WHAT FEATURES FOR MARKETERS HAVE YOU LAUNCHED IN THE LAST YEAR? Lenses in Auction – you can easily buy lenses in a biddable environment similar to Snap Ads. You can create and run AR Lenses for any of your brands in any country available in Ads Manager via Auction. Unskippable Video – six second commercials running alongside high-quality publisher content. New optimisation tools – different goalbased bidding tools to optimise campaigns against app opens, app purchases, app repurchases and new pixel capabilities. Swipe Up to Call or Text – a feature that enables users to swipe up and directly call or text a business. WHAT NEW FEATURES CAN WE LOOK FORWARD TO IN THE NEXT YEAR? Dynamic Ads – will be launched in MENA to help advertisers get further return on advertising spend out of Snapchat, save time in campaign set-up, improve optimisations and decrease resources required to run always-on campaigns focused on prospecting and remarketing.

LEADERSHIP PANEL

Hussein Freijeh Regional director, MENA

Jake Thomas Business lead, MENA

Farimah Moeini Business lead, MENA

Takeover products – prototyping new ad products that will help brands stand out even more on Snapchat during key brand moments. Lens Web Builder – the industry’s first web-based AR Lens ad production tool.

Abdullah AlHammadi Business lead, MENA

VIEWPOINT HUSSEIN FREIJEH, REGIONAL DIRECTOR, SNAP MENA

WHAT’S YOUR FAVOURITE BRAND CAMPAIGN ON YOUR PLATFORM?

One of my favourite campaigns is the recent collaboration with Saudi Arabia’s Royal Commission for AlUla to bring the UNESCO Heritage Site Qasr Al-Farid to life. It showcased work from three artists using AR via Snapchat’s first MENA Landmarker. This campaign was a big success locally, regionally and globally.

WHAT HAVE BECOME THE CAMPAIGN CLICHÉS ON YOUR PLATFORM?

Historically advertisers were approaching us for just one big idea and now they are more focused on a 360-degree integrated approach. We’ve seen a shift away from brands purely briefing us for tentpole AR Lens activations, and we are now seeing nearly all of our clients also leverage the power of video on the platform to deliver full-funnel, multi-product campaigns.

WHAT WOULD YOU LIKE TO SEE BRANDS DOING MORE OF?

Snapchat is a partner that can add value and deliver against upper and lower funnel goals throughout an entire campaign. Brands should capitalise on our highly engaged audience, our tools and products to maximise ROI impact, tailoring their campaigns for the region in all ad formats through AR and videos. We also advise reassessing the importance of the mobile screen for big, game-changing ideas.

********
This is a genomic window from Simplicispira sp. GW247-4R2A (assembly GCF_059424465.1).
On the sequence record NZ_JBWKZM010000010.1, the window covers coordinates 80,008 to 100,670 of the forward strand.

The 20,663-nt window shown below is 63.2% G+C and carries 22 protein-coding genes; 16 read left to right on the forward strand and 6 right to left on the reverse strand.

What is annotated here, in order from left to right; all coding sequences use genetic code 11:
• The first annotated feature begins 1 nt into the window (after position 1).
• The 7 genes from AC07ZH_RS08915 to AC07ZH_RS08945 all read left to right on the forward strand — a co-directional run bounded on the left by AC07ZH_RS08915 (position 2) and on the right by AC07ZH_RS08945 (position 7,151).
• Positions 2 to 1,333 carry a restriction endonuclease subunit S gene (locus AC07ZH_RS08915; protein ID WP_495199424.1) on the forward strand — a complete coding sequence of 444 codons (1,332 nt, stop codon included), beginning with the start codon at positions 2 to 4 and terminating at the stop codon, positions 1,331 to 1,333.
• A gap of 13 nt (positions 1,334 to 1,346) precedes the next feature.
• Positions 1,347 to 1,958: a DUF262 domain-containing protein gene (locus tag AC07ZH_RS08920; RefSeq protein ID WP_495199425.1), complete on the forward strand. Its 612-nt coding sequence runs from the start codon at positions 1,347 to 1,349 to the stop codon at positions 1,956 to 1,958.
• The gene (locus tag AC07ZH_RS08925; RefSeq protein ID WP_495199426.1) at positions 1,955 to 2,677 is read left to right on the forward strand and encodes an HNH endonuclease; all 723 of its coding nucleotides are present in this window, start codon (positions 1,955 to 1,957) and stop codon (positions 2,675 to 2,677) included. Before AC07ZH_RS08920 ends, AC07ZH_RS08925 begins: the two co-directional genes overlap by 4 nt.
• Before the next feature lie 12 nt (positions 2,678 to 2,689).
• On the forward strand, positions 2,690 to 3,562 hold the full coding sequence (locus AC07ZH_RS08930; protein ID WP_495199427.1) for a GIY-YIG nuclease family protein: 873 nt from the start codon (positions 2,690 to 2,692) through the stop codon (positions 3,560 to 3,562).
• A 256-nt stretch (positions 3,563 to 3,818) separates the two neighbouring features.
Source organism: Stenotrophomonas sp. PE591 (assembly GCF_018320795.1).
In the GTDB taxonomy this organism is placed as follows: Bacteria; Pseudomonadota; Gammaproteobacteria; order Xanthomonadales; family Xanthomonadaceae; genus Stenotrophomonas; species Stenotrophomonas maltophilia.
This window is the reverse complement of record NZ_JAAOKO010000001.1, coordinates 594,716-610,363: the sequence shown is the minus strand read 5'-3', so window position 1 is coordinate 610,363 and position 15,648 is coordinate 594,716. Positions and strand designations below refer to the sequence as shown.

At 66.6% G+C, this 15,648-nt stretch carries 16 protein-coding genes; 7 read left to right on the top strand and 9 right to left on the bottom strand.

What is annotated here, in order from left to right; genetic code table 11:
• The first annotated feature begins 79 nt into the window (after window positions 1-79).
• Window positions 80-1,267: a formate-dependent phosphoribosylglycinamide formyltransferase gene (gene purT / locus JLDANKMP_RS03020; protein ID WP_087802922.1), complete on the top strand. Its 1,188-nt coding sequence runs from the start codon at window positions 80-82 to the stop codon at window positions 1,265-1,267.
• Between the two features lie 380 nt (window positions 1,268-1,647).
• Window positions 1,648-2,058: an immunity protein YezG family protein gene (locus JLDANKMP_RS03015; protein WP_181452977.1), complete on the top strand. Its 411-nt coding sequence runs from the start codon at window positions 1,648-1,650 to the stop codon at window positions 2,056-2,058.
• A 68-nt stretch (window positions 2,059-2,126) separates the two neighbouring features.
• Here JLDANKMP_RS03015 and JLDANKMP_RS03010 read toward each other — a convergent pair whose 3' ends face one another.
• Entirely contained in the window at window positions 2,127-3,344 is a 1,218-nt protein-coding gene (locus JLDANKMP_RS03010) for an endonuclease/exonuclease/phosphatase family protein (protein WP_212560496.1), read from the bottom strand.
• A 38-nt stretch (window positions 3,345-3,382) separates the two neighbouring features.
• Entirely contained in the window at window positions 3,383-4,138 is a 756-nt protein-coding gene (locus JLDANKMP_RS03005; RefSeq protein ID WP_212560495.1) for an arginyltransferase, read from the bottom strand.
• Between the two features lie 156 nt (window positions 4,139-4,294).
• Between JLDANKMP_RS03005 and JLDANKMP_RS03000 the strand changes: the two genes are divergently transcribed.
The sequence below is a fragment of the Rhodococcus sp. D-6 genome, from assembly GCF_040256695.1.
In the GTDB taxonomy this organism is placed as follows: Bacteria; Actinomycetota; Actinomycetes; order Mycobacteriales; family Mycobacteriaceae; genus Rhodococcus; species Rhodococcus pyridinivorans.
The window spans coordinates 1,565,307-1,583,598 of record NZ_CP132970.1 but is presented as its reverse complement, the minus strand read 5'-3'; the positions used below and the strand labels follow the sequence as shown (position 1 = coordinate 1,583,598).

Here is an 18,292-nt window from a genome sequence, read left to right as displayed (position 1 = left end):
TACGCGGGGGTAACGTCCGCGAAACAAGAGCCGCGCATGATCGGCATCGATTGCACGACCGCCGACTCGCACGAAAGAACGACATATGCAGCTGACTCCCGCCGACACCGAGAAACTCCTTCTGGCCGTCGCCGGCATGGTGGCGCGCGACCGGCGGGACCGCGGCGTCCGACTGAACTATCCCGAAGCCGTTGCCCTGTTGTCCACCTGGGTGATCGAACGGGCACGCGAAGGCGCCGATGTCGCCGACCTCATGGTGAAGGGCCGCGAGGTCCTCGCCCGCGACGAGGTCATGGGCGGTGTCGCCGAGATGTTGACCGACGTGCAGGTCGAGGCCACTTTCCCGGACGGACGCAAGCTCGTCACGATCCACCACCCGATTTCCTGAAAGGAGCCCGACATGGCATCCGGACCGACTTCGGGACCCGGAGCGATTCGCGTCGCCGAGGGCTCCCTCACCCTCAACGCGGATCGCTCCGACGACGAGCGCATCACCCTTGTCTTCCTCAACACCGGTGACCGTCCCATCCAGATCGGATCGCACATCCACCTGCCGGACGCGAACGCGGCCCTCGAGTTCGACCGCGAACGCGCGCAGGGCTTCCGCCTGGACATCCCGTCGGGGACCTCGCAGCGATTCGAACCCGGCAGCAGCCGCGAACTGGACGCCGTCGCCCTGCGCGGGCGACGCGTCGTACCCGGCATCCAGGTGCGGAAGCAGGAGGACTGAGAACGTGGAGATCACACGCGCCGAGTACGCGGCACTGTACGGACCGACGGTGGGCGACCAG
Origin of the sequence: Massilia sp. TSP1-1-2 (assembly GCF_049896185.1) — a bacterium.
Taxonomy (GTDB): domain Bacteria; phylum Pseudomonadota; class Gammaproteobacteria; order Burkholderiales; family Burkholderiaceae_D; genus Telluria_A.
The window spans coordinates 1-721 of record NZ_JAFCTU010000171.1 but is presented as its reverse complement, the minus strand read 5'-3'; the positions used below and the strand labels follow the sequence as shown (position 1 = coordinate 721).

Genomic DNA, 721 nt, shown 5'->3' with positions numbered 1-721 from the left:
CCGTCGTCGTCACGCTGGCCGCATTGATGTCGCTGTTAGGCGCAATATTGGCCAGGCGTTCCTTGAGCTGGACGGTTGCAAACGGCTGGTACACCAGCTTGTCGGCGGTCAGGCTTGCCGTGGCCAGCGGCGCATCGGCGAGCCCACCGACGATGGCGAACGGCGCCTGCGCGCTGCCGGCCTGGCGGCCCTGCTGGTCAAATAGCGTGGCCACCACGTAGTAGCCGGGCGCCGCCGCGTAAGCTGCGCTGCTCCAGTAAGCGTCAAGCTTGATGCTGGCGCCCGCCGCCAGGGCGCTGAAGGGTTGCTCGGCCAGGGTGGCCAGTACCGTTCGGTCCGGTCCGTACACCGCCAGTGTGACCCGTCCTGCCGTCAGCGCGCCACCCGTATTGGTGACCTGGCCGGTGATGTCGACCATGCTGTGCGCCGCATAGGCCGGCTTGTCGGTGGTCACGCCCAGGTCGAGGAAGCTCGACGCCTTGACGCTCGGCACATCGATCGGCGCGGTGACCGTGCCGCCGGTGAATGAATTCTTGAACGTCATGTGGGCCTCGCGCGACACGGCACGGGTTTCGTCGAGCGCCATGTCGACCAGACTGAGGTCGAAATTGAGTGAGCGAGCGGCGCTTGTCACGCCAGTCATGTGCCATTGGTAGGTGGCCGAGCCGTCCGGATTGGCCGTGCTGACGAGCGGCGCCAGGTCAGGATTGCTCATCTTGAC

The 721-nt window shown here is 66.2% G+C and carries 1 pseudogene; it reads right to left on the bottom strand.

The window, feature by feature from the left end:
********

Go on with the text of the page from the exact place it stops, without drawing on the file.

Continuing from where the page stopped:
CASE STUDY

March 22, 2020

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NESCAFÉ launches new premium coffee range through Snapchat video and camera

C

offee at home is a growing category, with more and more people investing in coffee machines and buying ground or roast coffee. NESCAFÉ had to convince these discerning customers that their new premium soluble coffee range functionally deliver on taste and aroma (which they did through video) and emotionally bring to life the idea of indulgence and escape (which they achieved using camera formats).

The solution: an integrated Snapchat campaign leveraging video (Snap Ads) and camera formats (Filter and AR Lens)

The idea was simple: help Snapchatters escape the everyday and enjoy moments of pure indulgence by visiting the Sumatran rainforest or Ugandan safari, and associating this feeling with NESCAFÉ Gold Origins. Leveraging

cutting-edge augmented reality with a double portal Lens was the perfect solution. This was supported with a Filter to help Snapchatters frame moments of coffee pleasure and Snap Ads to drive reach and frequency with pure-play product messages.

The results

Reaching 7.56 million unique Snapchatters2, the campaign delivered exceptional uplifts for brand awareness (+7 percentage points1) and ad awareness (+11 percentage points1), especially amongst those over 35 (+18 percentage points1 and +19 percentage points1 respectively), addressing a common misconception about the platform being only for younger audiences. The AR Lens in particular was a key driver in brand metric uplifts, especially product awareness (+10 percentage point lift in product awareness among people exposed to the Lens1).

+7 pp

+11 pp

37.53s

4.89%

Lift in brand awareness1

Lift in ad awareness1

Average playtime2

Share rate2

“Working very closely with our media agency, creative agency and the Snapchat team at an early stage of the campaign planning process ensured that we have a cohesive plan set in place, which includes the proper mix of media assets (such as Snap Ads, Filters and Lenses) that will drive and impact brand metrics. Leveraging the AR aspect through the Lens feature also gave the creative aspect and edge, as it allowed us to really bring the different sensorial experiences of each variant to life.” Tala Abdeen, global digital acceleration team member, Nestlé Middle East

Source

1. Snap Inc. brand lift survey of Saudi Arabia Snapchat uses 25+ year-old, September 7, 2019 – November 9, 2019. Location and age data or subject to limitations. See https://businesshelp.snapchat.com/en-US/a/audience-size-tool for details. 1006 respondents. 2. Snap Inc. internal data, September 8, 2019 - December 31, 2019